Sunday, August 04, 2013

Back to Agro Market

The Agro Marlet is quickly becoming a paseo for those who hate shopping malls. Inside, there is the alternative flavor; like a permanent Feria del Libro but dedicated to food and drink. Old-fashioned open fruit and vegetables stalls, native trees and plants.

 People have started using the new chic, retro-looking space. For instance this funny group of girls dancing, probably for a 15-year birthday celebration. I caught them in their rehearsal.

 The old iron structure and the warm wood ceiling, along with the diffuse light from the windows, are the main features of the place. This is a distorted view - we Montevideanos are not these elegantly thin figures.

I like some of the displays inside, for instance these bulk bags of cofee grains. These displays look as if made with love, not only design or marketing. And they smell nicely!

I hope that the Agro Market becomes a success. We need these alternative places to keep the city from becoming too boring.  I'd love to see something like this done in a few other places, for instance the old Central Railway Station.


  1. Looks like a great place to hang out with your cameras.

    Thanks for the recommendation of Cortazar's short stories. Enjoyed them. Since then, I've been reading mostly modern Chilean writers like Fuget. I may turn to Argentina and Uruguay next. Let me know if there is anyone you particularly like.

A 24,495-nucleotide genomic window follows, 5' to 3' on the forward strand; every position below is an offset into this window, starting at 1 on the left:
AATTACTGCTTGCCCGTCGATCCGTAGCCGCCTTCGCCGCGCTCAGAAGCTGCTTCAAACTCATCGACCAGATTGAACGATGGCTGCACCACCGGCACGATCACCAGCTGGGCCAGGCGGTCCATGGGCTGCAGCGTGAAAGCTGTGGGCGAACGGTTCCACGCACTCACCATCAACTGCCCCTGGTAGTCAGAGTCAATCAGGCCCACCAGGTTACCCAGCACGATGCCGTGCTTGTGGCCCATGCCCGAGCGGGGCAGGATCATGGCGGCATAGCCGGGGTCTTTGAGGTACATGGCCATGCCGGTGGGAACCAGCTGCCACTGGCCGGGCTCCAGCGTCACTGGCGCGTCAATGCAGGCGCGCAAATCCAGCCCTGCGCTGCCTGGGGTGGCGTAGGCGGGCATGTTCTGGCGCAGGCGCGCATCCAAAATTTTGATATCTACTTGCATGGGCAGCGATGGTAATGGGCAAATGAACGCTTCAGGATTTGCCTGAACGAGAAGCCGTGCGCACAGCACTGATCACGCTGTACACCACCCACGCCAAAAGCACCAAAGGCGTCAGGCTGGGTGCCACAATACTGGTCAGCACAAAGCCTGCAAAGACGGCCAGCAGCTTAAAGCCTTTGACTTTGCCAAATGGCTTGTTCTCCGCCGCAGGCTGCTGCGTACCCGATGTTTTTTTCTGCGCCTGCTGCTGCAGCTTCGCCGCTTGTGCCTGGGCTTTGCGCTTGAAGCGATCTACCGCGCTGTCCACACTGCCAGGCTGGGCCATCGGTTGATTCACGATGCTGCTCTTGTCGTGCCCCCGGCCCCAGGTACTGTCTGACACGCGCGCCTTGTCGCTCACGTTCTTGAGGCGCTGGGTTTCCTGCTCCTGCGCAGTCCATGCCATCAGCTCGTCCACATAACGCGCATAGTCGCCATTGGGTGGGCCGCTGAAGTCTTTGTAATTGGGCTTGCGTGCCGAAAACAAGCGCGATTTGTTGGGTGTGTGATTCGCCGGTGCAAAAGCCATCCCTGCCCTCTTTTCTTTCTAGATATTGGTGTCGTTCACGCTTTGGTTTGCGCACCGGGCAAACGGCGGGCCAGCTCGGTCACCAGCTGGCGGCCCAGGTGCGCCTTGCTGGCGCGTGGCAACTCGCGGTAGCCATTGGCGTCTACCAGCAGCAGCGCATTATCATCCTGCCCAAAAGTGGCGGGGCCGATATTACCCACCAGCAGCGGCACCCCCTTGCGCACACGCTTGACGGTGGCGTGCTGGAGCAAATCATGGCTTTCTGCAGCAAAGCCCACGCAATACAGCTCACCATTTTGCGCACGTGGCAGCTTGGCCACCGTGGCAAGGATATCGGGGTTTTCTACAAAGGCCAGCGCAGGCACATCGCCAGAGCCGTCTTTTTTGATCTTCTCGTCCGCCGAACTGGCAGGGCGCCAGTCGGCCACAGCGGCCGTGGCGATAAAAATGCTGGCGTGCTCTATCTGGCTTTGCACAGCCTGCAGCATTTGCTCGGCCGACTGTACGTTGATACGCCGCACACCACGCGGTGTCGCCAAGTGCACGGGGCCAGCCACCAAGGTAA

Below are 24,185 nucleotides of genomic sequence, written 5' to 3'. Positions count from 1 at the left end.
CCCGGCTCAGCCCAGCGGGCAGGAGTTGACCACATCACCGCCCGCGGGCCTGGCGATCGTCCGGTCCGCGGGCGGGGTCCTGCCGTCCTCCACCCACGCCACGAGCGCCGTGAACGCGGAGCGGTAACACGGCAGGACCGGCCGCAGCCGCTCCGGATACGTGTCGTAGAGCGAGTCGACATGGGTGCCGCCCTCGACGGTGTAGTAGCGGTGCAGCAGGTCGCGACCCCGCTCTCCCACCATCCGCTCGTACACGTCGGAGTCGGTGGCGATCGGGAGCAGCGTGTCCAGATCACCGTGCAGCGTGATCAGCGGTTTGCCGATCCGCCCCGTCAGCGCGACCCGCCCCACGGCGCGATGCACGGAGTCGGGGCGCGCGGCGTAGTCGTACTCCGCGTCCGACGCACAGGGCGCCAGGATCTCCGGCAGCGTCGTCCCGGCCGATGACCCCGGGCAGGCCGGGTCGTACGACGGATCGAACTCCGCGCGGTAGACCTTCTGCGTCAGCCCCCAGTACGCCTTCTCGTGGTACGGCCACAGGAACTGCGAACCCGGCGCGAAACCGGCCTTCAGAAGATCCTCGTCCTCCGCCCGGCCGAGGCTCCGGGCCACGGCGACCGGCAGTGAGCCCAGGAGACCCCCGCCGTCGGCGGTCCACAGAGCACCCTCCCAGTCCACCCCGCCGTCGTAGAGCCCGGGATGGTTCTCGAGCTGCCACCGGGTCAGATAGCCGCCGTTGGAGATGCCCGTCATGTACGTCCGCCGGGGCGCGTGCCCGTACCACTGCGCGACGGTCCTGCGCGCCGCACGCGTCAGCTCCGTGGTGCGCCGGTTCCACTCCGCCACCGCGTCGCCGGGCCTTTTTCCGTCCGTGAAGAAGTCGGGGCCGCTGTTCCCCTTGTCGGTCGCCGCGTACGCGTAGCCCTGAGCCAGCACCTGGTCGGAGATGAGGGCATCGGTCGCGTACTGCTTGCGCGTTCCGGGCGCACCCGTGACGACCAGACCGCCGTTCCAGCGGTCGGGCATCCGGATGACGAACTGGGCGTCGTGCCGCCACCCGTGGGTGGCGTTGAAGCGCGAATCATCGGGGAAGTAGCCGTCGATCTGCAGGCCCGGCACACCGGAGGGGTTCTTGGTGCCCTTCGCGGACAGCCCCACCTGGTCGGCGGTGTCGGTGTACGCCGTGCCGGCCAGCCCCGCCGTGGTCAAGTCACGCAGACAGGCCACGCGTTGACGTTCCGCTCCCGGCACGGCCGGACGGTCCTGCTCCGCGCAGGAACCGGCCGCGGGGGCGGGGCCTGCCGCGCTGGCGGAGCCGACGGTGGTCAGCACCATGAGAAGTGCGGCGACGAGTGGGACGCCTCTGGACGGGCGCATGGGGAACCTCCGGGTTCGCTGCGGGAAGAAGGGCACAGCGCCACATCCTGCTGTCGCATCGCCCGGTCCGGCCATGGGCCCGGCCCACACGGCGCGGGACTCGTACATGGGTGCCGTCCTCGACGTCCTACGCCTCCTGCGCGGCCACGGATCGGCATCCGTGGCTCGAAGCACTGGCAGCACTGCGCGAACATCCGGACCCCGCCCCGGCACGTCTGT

2. Hi Mike, thanks.

    I must warn you that I go more for the older school, from our century at least. And I have little patience with long fiction. That said:

    In Argentina, you must read Borges, but you have probably read it all already. If so, there is a small book of detective stories written by Borges and Bioy Casares jointly under a false name (H. Bustos Domecq) - "Seis problemas para don Isidro Parodi" which I liked very much. Probably hard to get although there is a 1998 edition.

    In Uruguay, we have Onetti who is very bitter, even if a master storyteller. Then of course Mario Benedetti would be representative. Maybe "Montevideanos" by Benedetti, a varied series of early short stories. My favorite story there is "Puntero Izquierdo".